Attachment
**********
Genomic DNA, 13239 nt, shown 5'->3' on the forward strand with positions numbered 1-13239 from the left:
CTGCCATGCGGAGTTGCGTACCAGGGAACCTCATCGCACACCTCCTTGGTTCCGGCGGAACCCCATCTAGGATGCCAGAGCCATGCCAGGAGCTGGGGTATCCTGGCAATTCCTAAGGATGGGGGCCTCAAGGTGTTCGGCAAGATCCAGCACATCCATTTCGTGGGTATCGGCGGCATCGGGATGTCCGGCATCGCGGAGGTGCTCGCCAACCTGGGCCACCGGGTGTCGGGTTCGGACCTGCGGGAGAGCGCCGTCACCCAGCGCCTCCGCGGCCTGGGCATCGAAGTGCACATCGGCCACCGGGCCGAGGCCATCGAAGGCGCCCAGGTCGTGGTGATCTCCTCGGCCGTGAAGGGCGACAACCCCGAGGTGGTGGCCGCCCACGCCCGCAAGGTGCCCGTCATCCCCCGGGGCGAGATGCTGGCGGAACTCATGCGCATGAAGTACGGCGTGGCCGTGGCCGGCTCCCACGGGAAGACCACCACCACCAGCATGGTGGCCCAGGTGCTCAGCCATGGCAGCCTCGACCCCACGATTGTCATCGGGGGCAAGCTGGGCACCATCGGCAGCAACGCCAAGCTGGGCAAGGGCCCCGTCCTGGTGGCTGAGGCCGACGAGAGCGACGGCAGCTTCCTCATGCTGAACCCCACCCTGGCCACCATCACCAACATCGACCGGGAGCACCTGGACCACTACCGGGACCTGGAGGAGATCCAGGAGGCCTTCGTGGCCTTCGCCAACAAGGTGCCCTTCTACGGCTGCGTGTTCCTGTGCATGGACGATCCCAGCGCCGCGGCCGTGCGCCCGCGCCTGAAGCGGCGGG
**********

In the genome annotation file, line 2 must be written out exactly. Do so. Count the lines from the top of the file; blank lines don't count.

CTGCCATGCGGAGTTGCGTACCAGGGAACCTCATCGCACACCTCCTTGGTTCCGGCGGAACCCCATCTAGGATGCCAGAGCCATGCCAGGAGCTGGGGTATCCTGGCAATTCCTAAGGATGGGGGCCTCAAGGTGTTCGGCAAGATCCAGCACATCCATTTCGTGGGTATCGGCGGCATCGGGATGTCCGGCATCGCGGAGGTGCTCGCCAACCTGGGCCACCGGGTGTCGGGTTCGGACCTGCGGGAGAGCGCCGTCACCCAGCGCCTCCGCGGCCTGGGCATCGAAGTGCACATCGGCCACCGGGCCGAGGCCATCGAAGGCGCCCAGGTCGTGGTGATCTCCTCGGCCGTGAAGGGCGACAACCCCGAGGTGGTGGCCGCCCACGCCCGCAAGGTGCCCGTCATCCCCCGGGGCGAGATGCTGGCGGAACTCATGCGCATGAAGTACGGCGTGGCCGTGGCCGGCTCCCACGGGAAGACCACCACCACCAGCATGGTGGCCCAGGTGCTCAGCCATGGCAGCCTCGACCCCACGATTGTCATCGGGGGCAAGCTGGGCACCATCGGCAGCAACGCCAAGCTGGGCAAGGGCCCCGTCCTGGTGGCTGAGGCCGACGAGAGCGACGGCAGCTTCCTCATGCTGAACCCCACCCTGGCCACCATCACCAACATCGACCGGGAGCACCTGGACCACTACCGGGACCTGGAGGAGATCCAGGAGGCCTTCGTGGCCTTCGCCAACAAGGTGCCCTTCTACGGCTGCGTGTTCCTGTGCATGGACGATCCCAGCGCCGCGGCCGTGCGCCCGCGCCTGAAGCGGCGGG